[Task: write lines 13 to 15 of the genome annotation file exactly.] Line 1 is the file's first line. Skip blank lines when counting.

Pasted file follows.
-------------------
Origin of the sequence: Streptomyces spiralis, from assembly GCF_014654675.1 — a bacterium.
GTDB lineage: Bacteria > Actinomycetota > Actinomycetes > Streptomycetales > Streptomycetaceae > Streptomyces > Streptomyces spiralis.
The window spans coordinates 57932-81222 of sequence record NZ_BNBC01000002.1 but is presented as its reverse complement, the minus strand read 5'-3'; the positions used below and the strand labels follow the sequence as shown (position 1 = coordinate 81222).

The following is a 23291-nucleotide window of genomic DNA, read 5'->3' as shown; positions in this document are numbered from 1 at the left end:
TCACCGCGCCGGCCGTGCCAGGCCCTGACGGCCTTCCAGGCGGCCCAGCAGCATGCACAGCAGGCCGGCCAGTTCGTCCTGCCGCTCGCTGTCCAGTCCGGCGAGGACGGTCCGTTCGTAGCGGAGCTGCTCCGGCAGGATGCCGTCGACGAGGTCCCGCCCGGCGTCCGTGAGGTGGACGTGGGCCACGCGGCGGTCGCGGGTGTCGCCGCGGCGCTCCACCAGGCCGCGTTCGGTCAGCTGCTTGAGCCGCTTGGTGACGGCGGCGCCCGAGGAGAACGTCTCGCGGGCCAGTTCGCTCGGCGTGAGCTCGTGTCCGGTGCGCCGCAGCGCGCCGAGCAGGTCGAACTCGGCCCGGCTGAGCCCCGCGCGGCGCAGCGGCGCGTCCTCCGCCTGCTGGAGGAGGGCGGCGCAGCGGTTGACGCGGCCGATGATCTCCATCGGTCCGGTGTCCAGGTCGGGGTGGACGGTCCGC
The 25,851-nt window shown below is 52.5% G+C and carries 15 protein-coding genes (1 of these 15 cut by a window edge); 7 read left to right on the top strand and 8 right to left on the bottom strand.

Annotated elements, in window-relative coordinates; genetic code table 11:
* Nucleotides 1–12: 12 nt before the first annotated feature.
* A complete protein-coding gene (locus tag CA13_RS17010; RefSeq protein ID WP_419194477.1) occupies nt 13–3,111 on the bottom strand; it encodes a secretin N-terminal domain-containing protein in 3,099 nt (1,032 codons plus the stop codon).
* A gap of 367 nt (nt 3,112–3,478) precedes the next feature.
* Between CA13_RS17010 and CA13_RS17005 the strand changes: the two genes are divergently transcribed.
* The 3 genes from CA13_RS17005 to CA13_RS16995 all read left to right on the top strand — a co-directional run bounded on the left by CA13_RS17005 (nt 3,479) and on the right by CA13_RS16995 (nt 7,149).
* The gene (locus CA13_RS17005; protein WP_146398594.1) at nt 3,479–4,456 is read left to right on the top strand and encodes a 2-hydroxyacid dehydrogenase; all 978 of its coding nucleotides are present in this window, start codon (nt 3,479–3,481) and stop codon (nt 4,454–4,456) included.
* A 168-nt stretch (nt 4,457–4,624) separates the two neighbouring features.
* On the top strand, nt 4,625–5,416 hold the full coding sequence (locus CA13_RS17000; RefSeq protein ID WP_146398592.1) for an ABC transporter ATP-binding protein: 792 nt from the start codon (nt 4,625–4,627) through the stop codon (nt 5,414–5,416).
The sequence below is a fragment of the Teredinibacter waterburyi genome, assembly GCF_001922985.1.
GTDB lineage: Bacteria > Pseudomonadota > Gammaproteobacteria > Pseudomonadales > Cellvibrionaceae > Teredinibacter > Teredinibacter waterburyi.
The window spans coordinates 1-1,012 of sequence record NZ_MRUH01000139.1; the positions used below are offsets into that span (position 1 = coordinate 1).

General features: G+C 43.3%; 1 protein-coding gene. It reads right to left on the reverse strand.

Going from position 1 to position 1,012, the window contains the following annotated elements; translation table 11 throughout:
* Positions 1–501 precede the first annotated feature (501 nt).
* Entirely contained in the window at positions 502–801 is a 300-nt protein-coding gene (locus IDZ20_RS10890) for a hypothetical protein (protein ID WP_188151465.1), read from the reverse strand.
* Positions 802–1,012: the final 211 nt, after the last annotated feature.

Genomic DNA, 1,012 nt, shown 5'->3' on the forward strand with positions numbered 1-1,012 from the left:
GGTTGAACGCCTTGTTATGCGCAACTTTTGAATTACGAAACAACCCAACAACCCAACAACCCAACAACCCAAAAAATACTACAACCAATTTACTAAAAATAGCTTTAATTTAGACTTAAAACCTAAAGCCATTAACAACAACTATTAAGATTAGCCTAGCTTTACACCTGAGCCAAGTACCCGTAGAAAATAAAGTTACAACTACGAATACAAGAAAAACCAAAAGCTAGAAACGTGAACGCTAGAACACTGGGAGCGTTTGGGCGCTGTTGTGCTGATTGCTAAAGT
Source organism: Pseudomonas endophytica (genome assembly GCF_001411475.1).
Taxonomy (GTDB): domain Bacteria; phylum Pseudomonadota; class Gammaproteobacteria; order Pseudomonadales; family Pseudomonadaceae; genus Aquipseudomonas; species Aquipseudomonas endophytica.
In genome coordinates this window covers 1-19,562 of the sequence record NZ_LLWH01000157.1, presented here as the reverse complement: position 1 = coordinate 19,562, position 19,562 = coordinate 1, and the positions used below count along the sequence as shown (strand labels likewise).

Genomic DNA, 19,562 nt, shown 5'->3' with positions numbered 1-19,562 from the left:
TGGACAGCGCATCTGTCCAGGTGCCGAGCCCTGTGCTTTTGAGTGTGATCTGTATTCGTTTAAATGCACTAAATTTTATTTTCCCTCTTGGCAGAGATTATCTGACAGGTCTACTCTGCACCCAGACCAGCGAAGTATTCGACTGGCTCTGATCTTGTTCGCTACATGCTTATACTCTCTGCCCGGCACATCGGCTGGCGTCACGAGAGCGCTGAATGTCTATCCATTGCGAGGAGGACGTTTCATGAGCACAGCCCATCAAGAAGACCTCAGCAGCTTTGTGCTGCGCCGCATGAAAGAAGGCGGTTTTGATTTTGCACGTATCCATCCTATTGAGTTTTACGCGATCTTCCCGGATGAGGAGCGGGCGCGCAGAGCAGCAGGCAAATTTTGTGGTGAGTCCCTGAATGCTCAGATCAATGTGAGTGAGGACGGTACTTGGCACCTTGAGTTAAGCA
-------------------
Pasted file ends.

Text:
* The gene (locus CA13_RS17005; protein WP_146398594.1) at nt 3,479–4,456 is read left to right on the top strand and encodes a 2-hydroxyacid dehydrogenase; all 978 of its coding nucleotides are present in this window, start codon (nt 3,479–3,481) and stop codon (nt 4,454–4,456) included.
* A 168-nt stretch (nt 4,457–4,624) separates the two neighbouring features.
* On the top strand, nt 4,625–5,416 hold the full coding sequence (locus CA13_RS17000; RefSeq protein ID WP_146398592.1) for an ABC transporter ATP-binding protein: 792 nt from the start codon (nt 4,625–4,627) through the stop codon (nt 5,414–5,416).